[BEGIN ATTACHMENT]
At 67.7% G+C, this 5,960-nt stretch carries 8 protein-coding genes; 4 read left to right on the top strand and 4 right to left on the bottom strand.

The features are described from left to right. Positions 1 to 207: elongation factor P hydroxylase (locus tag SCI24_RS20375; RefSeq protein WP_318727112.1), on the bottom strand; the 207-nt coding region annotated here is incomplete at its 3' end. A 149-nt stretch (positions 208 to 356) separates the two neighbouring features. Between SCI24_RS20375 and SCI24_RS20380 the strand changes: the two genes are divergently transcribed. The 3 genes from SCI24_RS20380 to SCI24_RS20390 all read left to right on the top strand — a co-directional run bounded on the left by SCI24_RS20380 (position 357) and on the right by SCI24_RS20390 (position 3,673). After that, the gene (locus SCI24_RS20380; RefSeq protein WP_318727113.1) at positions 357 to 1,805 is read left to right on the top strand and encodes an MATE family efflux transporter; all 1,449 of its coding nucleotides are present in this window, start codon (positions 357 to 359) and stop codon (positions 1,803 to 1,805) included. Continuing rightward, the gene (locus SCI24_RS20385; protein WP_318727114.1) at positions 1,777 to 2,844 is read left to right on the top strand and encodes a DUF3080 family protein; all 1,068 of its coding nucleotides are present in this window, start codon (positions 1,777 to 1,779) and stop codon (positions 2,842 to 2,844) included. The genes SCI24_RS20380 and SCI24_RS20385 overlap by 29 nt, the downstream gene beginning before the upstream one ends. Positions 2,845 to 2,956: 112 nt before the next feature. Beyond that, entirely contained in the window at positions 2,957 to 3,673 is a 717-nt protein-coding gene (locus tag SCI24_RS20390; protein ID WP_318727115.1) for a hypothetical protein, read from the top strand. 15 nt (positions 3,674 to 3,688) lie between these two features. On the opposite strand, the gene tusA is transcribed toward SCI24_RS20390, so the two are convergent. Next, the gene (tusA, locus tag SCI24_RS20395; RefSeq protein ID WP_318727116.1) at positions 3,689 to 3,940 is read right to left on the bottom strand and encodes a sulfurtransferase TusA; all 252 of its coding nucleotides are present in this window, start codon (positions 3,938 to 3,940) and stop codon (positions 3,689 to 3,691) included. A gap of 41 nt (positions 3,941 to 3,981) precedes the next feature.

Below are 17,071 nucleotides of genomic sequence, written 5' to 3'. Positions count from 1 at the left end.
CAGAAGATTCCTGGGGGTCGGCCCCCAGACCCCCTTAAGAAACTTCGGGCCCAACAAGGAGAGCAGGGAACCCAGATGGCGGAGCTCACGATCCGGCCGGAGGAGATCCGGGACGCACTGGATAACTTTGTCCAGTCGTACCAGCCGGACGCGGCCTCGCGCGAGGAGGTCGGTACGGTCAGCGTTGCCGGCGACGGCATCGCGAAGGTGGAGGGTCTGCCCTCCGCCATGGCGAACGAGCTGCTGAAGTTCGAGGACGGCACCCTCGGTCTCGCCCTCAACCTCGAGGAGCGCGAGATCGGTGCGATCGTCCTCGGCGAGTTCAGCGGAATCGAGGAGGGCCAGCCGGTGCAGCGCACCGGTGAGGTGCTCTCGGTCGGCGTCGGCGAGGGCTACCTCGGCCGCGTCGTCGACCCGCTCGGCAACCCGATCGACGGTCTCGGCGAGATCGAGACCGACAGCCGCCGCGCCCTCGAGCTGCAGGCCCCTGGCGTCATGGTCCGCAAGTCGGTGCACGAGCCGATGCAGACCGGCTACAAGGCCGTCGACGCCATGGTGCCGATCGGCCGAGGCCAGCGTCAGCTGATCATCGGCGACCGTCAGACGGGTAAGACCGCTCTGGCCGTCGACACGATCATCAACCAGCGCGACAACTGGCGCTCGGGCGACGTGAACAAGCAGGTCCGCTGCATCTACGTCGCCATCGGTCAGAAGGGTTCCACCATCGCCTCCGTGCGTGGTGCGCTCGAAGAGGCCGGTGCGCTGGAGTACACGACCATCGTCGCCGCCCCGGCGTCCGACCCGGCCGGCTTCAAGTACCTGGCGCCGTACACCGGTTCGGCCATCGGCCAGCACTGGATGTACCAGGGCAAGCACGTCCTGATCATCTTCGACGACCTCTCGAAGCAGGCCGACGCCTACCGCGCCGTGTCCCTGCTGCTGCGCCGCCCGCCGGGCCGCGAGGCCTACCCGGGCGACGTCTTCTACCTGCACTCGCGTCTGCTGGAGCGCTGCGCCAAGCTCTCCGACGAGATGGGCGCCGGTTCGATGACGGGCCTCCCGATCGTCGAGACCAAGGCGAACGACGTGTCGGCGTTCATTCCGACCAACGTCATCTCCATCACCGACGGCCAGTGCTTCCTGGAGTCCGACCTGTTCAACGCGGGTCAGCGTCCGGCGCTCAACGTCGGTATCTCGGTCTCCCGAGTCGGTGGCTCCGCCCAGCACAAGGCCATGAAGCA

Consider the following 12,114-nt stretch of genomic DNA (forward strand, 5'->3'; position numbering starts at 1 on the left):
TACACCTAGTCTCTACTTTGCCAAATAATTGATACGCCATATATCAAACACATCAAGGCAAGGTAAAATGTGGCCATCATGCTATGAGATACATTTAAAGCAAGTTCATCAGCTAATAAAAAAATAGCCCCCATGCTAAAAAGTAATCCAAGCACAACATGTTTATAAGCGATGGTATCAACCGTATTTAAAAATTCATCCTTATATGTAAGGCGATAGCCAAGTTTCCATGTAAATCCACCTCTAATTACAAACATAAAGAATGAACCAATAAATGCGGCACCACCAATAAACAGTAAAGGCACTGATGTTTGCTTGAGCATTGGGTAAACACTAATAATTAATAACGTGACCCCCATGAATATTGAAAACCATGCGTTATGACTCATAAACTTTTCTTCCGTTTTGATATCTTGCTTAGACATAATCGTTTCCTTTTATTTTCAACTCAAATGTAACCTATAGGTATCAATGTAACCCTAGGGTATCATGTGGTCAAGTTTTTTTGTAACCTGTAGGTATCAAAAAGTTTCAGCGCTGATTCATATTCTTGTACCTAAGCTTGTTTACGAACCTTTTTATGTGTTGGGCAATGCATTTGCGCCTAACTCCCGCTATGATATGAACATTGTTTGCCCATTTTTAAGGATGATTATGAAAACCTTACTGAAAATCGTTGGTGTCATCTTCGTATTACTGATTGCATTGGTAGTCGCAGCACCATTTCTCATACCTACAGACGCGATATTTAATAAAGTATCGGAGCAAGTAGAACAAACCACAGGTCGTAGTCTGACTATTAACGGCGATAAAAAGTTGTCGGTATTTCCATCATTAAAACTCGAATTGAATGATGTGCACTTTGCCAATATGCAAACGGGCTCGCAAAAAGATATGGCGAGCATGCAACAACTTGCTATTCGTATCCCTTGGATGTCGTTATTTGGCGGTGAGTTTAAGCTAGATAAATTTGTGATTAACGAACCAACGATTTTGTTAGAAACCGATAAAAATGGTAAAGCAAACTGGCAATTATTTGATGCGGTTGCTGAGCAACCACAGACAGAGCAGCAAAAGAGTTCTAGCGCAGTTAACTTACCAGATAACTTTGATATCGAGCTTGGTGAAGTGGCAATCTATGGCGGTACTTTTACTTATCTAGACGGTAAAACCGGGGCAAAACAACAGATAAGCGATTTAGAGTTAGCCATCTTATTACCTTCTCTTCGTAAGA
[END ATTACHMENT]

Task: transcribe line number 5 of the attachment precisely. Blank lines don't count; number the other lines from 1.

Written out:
Consider the following 12,114-nt stretch of genomic DNA (forward strand, 5'->3'; position numbering starts at 1 on the left):